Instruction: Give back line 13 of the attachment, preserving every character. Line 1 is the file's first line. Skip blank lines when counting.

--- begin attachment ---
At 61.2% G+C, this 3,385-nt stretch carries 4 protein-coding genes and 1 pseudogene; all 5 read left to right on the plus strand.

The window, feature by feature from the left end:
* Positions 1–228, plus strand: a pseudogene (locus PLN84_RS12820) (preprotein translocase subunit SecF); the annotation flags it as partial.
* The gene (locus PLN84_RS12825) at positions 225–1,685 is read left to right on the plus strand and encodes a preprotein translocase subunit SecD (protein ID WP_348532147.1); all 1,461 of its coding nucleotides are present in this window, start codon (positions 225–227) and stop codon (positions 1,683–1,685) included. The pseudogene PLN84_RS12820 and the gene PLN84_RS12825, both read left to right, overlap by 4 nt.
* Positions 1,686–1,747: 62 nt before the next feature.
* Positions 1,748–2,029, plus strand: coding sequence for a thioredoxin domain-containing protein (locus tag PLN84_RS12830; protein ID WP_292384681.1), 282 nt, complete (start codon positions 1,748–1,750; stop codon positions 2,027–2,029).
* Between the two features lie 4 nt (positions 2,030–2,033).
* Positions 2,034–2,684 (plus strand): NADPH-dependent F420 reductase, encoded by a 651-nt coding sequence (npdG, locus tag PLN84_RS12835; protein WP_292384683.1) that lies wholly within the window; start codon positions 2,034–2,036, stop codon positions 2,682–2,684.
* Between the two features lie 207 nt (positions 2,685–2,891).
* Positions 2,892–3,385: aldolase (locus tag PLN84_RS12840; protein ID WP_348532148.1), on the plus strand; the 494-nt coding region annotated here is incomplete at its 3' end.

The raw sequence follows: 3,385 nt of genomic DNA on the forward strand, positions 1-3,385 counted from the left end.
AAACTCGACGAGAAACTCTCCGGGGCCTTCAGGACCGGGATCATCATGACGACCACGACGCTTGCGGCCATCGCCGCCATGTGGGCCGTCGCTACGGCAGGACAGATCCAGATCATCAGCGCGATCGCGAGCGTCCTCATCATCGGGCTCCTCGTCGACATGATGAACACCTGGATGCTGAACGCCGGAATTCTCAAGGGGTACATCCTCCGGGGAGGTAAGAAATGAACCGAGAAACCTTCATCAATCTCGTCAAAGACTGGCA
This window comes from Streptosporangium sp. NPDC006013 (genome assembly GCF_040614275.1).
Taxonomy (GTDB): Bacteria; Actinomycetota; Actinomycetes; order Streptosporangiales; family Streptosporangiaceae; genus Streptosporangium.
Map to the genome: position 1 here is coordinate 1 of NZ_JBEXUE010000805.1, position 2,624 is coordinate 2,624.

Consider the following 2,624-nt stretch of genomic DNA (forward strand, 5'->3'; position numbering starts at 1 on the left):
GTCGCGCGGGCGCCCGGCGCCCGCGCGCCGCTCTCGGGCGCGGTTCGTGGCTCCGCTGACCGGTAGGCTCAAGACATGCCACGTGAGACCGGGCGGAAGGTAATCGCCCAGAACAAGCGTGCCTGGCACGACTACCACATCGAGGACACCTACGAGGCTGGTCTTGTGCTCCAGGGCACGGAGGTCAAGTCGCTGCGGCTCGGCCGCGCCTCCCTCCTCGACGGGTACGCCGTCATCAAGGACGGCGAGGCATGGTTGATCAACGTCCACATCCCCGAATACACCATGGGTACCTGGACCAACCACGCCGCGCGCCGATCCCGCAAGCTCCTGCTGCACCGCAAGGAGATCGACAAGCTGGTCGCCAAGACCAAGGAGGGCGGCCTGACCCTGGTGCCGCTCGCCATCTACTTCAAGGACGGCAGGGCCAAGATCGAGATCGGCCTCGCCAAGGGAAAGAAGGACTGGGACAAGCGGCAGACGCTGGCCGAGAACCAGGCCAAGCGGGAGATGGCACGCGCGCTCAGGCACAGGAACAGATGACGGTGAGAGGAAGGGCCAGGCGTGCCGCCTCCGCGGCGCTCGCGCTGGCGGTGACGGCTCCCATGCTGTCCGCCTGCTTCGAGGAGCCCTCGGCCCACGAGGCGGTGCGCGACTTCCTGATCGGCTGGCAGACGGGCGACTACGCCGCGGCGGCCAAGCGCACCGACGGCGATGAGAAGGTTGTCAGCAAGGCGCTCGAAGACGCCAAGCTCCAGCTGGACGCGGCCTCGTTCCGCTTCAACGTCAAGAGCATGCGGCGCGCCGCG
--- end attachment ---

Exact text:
This window comes from Streptosporangium sp. NPDC006013 (genome assembly GCF_040614275.1).